This is probably one cheap electronic device that is common in most Indian homes. Mostly stops working completely in a year’s time. Consists of an AC input section with a capacitive dropper and indicator LED followed by a 4-diode bridge rectifier that feeds directly to the battery. There are different battery options mostly 4V. I seem to have a 2.4V(2 Cell Rechargeable 2.4V 600mAh) one. There is no protection for charge current manipulation here(to save a few cents there). Probably the reason why these batteries don’t last more than a few recharge cycles.
This is followed by the high voltage section with a feedback transformer driving a transistor followed by a slightly weird voltage multiplier section to generate a high voltage which gets stored at a large capacitor at the end. Some units come with a discharge resistor to discharge that capacitor(So that there are no accidental zaps). This high voltage section is connected to 2 metal outer grids and 1 inner metal grid in the bat. When a mosquito comes in contact with the inner and outer grids, this capacitor energy is discharged across the insect to burn it to create the classic pop sound.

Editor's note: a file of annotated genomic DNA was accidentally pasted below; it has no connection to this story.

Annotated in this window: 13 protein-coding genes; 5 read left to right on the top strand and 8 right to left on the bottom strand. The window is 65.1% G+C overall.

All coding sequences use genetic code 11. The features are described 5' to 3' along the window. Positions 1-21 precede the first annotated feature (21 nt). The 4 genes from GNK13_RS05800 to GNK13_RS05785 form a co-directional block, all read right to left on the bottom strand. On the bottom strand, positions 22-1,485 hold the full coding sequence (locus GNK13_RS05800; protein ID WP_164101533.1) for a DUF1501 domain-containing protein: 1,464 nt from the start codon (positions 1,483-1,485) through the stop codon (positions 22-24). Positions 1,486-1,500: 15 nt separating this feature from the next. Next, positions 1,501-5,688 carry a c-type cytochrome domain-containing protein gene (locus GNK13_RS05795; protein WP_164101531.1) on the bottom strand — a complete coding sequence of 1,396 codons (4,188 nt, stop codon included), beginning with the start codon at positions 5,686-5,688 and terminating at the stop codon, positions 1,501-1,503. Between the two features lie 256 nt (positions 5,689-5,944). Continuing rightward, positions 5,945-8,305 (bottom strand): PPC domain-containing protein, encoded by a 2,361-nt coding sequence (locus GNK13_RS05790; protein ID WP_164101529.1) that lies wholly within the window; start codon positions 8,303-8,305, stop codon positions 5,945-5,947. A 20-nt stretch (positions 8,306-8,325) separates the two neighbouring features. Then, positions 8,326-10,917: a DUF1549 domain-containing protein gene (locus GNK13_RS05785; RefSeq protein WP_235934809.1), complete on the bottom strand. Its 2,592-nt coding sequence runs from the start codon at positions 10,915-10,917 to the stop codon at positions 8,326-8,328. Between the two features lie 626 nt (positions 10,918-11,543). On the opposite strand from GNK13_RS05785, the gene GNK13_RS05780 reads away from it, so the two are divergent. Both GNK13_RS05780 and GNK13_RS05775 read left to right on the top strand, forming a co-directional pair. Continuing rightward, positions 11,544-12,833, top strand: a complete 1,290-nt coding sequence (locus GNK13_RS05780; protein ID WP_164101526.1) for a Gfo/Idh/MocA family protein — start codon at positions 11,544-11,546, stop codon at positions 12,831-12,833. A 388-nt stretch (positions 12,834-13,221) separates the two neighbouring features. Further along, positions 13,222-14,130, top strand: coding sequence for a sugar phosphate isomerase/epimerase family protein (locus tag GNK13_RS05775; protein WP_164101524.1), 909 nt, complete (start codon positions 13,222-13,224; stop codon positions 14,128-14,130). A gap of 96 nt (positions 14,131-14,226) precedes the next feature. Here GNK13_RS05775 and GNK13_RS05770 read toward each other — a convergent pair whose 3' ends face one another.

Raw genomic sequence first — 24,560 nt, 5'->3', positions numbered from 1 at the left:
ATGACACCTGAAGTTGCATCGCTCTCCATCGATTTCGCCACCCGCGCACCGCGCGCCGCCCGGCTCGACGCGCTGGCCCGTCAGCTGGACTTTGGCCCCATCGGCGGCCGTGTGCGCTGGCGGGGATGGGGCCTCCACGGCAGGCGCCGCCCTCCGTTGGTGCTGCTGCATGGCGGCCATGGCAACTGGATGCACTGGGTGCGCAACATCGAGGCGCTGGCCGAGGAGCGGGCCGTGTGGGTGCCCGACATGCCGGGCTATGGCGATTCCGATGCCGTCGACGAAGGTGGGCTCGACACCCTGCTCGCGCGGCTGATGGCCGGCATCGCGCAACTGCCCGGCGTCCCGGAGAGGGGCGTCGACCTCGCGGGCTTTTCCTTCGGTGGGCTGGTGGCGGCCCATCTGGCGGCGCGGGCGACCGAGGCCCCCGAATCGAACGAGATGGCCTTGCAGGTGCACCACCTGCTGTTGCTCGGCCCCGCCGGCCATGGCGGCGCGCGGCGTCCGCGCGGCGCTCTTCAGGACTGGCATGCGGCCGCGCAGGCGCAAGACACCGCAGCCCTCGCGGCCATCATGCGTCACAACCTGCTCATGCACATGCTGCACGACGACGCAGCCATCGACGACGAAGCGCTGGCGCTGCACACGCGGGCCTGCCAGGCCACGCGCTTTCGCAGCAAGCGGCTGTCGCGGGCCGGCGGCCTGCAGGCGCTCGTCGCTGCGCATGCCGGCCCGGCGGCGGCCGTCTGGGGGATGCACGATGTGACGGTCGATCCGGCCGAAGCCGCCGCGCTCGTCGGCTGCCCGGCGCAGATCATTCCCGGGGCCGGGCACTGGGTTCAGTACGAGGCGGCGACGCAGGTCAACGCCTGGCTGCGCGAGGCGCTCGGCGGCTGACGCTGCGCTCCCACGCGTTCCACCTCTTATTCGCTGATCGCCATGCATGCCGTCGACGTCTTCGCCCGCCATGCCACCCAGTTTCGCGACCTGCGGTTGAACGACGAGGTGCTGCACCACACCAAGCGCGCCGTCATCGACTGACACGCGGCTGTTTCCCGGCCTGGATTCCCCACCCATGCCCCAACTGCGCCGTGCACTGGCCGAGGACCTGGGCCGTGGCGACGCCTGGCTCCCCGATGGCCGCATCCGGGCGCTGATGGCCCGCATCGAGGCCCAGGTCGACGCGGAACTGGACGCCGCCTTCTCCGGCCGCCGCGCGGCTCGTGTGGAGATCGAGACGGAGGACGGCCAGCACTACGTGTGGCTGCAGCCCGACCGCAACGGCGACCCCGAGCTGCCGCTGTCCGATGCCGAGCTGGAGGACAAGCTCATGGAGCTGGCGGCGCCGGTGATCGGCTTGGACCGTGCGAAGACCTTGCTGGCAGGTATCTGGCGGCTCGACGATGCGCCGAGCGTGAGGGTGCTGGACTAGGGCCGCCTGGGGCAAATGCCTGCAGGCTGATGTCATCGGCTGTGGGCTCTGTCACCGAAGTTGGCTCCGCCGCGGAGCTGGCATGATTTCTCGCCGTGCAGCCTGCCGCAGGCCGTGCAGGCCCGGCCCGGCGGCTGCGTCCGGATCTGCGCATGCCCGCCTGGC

The most common thing which goes bad in these devices is the output capacitor(you can test to see if there is a very small spark across the terminals) or like in my case here, the battery loses its retaining capacity. You can test by charging it fully on AC, then with a metal part(insulating the section you hold) discharging the grids, you will hear a classic pop initially then it will go down in sound after 3-4 tries as the battery discharges fast. Replace the battery in that case.